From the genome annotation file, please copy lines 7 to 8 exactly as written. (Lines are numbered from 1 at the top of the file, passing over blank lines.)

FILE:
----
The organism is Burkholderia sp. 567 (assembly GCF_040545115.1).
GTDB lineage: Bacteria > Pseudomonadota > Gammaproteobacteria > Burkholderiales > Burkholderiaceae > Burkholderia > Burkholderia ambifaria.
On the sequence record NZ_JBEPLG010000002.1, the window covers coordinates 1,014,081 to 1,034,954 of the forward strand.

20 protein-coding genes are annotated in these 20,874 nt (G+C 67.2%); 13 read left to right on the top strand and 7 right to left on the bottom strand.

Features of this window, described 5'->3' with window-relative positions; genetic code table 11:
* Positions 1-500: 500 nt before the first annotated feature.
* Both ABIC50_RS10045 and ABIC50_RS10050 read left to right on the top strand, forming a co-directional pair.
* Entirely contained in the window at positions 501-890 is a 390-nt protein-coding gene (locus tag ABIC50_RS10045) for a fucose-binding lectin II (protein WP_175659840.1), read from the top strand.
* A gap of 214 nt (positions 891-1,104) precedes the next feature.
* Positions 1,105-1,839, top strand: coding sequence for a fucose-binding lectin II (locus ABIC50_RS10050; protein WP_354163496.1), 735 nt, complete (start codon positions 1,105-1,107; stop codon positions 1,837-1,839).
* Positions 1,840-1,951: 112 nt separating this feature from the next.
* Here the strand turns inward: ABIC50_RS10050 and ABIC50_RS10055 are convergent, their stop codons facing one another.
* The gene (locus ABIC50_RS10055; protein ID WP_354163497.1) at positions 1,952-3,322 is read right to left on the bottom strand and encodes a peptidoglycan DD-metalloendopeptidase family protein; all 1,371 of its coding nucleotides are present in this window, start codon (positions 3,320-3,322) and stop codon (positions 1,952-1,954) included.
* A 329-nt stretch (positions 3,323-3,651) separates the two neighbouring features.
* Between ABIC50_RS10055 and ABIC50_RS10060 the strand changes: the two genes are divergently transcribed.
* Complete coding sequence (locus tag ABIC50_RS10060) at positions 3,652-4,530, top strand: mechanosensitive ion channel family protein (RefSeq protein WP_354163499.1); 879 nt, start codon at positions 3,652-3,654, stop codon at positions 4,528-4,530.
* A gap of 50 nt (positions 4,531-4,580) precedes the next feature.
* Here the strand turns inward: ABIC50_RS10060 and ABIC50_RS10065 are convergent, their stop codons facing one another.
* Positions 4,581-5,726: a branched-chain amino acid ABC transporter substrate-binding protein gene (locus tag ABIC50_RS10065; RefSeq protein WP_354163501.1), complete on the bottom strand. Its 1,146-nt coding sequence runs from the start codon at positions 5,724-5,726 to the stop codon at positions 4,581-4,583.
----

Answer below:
* Both ABIC50_RS10045 and ABIC50_RS10050 read left to right on the top strand, forming a co-directional pair.
* Entirely contained in the window at positions 501-890 is a 390-nt protein-coding gene (locus tag ABIC50_RS10045) for a fucose-binding lectin II (protein WP_175659840.1), read from the top strand.